Around this time I was interacting with the folks on these forums and found that I was interacting a lot with Miss Dioses, who was very patient with my queries and comments on her posts. It was she who first told me about the sublime poetry of David Park Barnitz, and she also encouraged me to submit something to Spectral Realms and facilitated my communication with S.T. Joshi, which led to the publication of my poem Thalia. When I saw a post about their respective books, I asked what was the best way to pick up a copy for myself. She said that I could get signed copies from them, if I liked, but that at the moment only Mr. Opperman had copies handy to send out. I agreed to order one from him and in order to facilitate communication he added me to his friends list on Facebook.

“The Crimson Tome” by K.A. Opperman (2015, Hippocampus Press, cover art by Steve Lines).

I soon found that he and I shared many common interests so by the time I got my copy of The Crimson Tome (2015, Hippocampus Press) I considered him a friend. My book came with a nice note from Mr. Opperman, decorated with illustrations and marginal ornamentation by his hand, plus two postcards. One, a reprint of a vintage Halloween postcard (a shared interest) and the other was from a collaboration he did with artist Mutartis Boswell  for his poem Madame Krampus. Their partnership is called Poetic Blasphemies: “Home of the hybrid visual creations of UK artist Mutartis Boswell, and US poet K. A. Opperman. Hand-written calligraphy, paired with original illustrations.” They have a page on Facebook (https://www.facebook.com/Poetic-Blasphemies-173435956622495/) where one may purchase prints of this and several other of their collaborative works.

“Madam Krampus”, poem and caligraphy by K.A. Opperman and artwork by Mutartis Boswell.

The book was a revelation. First off, I was struck by how similar our writing voice was. We have similar topic interests and we use a similar vocabulary. It was almost like reading the writings of my artistic doppelgänger. I was so impressed by this that I sent him three of my poems to show how similar they were to works on analogous topics in his book. There are some stylistic differences, however, like Mr. Opperman uses a variety of poetic forms in which he is seemingly adept, whereas I stick primarily to light verse and prose poems. He has even developed his own variation of the sonnet, featuring 15 lines instead of the customary 14, which he uses to great effect in his sonnet cycle The Land of Darkest Dreams.  Renowned poet Donald Sydney-Fryer explains in his introduction to the book:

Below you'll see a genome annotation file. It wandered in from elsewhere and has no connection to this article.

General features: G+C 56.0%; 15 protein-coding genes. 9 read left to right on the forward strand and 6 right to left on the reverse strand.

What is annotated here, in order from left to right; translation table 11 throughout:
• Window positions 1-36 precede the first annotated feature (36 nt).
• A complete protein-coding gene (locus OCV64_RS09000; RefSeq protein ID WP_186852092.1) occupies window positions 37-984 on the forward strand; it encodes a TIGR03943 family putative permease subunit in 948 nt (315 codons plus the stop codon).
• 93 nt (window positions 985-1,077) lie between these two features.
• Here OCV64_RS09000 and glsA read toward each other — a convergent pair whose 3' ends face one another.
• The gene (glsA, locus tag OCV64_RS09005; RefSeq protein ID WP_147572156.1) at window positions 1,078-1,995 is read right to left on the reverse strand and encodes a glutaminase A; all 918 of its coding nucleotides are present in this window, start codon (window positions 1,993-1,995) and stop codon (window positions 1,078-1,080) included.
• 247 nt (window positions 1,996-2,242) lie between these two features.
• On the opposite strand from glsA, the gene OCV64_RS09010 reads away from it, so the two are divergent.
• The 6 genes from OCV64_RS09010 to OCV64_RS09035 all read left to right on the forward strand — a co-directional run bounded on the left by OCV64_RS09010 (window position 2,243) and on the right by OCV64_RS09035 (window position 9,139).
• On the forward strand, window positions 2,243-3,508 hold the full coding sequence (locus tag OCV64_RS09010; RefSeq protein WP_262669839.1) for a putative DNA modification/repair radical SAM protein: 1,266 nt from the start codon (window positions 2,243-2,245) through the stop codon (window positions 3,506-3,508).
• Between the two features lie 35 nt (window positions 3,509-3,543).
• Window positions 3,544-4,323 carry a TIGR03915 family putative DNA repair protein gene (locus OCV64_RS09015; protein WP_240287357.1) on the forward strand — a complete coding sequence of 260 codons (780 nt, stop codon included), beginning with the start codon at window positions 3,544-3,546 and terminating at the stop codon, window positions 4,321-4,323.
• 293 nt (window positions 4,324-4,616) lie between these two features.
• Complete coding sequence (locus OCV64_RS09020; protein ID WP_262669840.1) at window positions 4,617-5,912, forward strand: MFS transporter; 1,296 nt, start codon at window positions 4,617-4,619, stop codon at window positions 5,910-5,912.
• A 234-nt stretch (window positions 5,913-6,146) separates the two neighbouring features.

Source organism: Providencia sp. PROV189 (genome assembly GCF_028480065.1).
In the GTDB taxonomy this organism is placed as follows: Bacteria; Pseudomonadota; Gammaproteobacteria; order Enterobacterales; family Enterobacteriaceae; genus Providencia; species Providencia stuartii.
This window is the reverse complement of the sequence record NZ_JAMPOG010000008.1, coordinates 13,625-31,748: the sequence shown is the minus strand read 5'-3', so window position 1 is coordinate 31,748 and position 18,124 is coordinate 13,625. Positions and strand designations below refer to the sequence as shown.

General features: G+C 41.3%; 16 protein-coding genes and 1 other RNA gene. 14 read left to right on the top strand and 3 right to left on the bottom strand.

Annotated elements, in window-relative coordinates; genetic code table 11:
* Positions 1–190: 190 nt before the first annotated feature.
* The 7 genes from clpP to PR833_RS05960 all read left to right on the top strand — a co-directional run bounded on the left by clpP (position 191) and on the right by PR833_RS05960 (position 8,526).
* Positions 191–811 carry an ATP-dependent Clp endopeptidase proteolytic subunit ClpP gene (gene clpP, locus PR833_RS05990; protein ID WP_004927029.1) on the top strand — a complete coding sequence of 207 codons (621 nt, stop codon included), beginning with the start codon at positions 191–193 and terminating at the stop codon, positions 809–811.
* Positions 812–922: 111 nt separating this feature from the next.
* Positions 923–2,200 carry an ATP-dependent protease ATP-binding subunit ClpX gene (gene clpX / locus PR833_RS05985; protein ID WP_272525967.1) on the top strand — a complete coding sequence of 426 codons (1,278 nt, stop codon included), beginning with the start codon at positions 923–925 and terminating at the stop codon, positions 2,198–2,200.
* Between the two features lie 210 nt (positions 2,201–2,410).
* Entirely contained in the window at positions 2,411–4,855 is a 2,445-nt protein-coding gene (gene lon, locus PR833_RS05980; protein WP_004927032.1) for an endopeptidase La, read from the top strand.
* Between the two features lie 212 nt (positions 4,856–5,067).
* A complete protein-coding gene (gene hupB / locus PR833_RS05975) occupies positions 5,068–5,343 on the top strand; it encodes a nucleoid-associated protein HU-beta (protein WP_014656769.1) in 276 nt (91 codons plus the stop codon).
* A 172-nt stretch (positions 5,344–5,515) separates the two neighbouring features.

“Before the petrifaction of the sonnet into fourteen lines, the term sonnet simply meant a “little song,” its literal meaning, and could include rondeau, rondel, and other short lyric forms. An unusual and innovative rhyme arrangement—featuring an octave followed by a septet (rather than the traditional sestet)—the basic rhyme scheme appears to be, more often than not, as follows:

a b b a c b a c (octave)

d c e d e d e (septet)

Reader, have no fear! This new sonnet form works as well as any other, and surely functions quite well for Opperman. “

[The Crimson Tome, 2015, Hippocampus Press]

Aside from the aforementioned thematic similarities, such as our mutual interest in the Gothic Romanticism of Poe, the cosmic horror of H.P. Lovecraft, or the belletristic sorcery of Clark Ashton Smith, there are a few subjects which he is more prone to write about than I. Most of the poems here fall within the umbrella of Dark Fantasy, with a penchant towards Tolkienian High Fantasy as well as eroticism with the occasional lash of BDSM. There are also several Halloween themed poems with a focus on jack-o’-lantern/pumpkin imagery, Mr. Opperman evidently being an enthusiast of the Cucurbita pepo, as I have come to know him through his amusing and informative posts on Facebook.

“Ashiel” illustration by Steve Lines (2015).